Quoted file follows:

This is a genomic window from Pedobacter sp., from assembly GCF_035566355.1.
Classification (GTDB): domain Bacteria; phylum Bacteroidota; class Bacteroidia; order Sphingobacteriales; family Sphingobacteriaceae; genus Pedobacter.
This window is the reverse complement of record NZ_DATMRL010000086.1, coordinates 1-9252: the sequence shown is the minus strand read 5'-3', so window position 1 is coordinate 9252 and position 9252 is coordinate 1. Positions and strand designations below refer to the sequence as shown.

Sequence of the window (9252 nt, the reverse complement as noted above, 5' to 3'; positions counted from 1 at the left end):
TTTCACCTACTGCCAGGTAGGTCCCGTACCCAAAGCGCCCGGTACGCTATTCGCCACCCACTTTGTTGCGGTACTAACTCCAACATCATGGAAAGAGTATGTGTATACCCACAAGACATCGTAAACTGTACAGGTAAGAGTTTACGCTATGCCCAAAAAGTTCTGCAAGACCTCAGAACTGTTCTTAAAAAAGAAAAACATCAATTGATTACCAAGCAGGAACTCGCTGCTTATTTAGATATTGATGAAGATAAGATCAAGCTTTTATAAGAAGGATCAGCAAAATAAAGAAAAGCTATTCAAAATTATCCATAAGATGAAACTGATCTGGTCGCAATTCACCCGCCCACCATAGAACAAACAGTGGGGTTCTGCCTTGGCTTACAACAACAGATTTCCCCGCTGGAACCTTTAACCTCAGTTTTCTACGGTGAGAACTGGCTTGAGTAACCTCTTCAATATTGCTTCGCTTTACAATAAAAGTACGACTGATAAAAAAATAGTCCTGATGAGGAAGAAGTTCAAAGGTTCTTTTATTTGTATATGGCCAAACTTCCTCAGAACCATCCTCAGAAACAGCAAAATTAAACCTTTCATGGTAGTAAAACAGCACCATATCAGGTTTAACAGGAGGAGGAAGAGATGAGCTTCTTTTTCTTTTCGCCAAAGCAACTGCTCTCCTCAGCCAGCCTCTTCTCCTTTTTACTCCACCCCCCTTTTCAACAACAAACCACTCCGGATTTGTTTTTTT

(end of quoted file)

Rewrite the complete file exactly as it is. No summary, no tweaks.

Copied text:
This is a genomic window from Pedobacter sp., from assembly GCF_035566355.1.
Classification (GTDB): domain Bacteria; phylum Bacteroidota; class Bacteroidia; order Sphingobacteriales; family Sphingobacteriaceae; genus Pedobacter.
This window is the reverse complement of record NZ_DATMRL010000086.1, coordinates 1-9252: the sequence shown is the minus strand read 5'-3', so window position 1 is coordinate 9252 and position 9252 is coordinate 1. Positions and strand designations below refer to the sequence as shown.

Sequence of the window (9252 nt, the reverse complement as noted above, 5' to 3'; positions counted from 1 at the left end):
TTTCACCTACTGCCAGGTAGGTCCCGTACCCAAAGCGCCCGGTACGCTATTCGCCACCCACTTTGTTGCGGTACTAACTCCAACATCATGGAAAGAGTATGTGTATACCCACAAGACATCGTAAACTGTACAGGTAAGAGTTTACGCTATGCCCAAAAAGTTCTGCAAGACCTCAGAACTGTTCTTAAAAAAGAAAAACATCAATTGATTACCAAGCAGGAACTCGCTGCTTATTTAGATATTGATGAAGATAAGATCAAGCTTTTATAAGAAGGATCAGCAAAATAAAGAAAAGCTATTCAAAATTATCCATAAGATGAAACTGATCTGGTCGCAATTCACCCGCCCACCATAGAACAAACAGTGGGGTTCTGCCTTGGCTTACAACAACAGATTTCCCCGCTGGAACCTTTAACCTCAGTTTTCTACGGTGAGAACTGGCTTGAGTAACCTCTTCAATATTGCTTCGCTTTACAATAAAAGTACGACTGATAAAAAAATAGTCCTGATGAGGAAGAAGTTCAAAGGTTCTTTTATTTGTATATGGCCAAACTTCCTCAGAACCATCCTCAGAAACAGCAAAATTAAACCTTTCATGGTAGTAAAACAGCACCATATCAGGTTTAACAGGAGGAGGAAGAGATGAGCTTCTTTTTCTTTTCGCCAAAGCAACTGCTCTCCTCAGCCAGCCTCTTCTCCTTTTTACTCCACCCCCCTTTTCAACAACAAACCACTCCGGATTTGTTTTTTT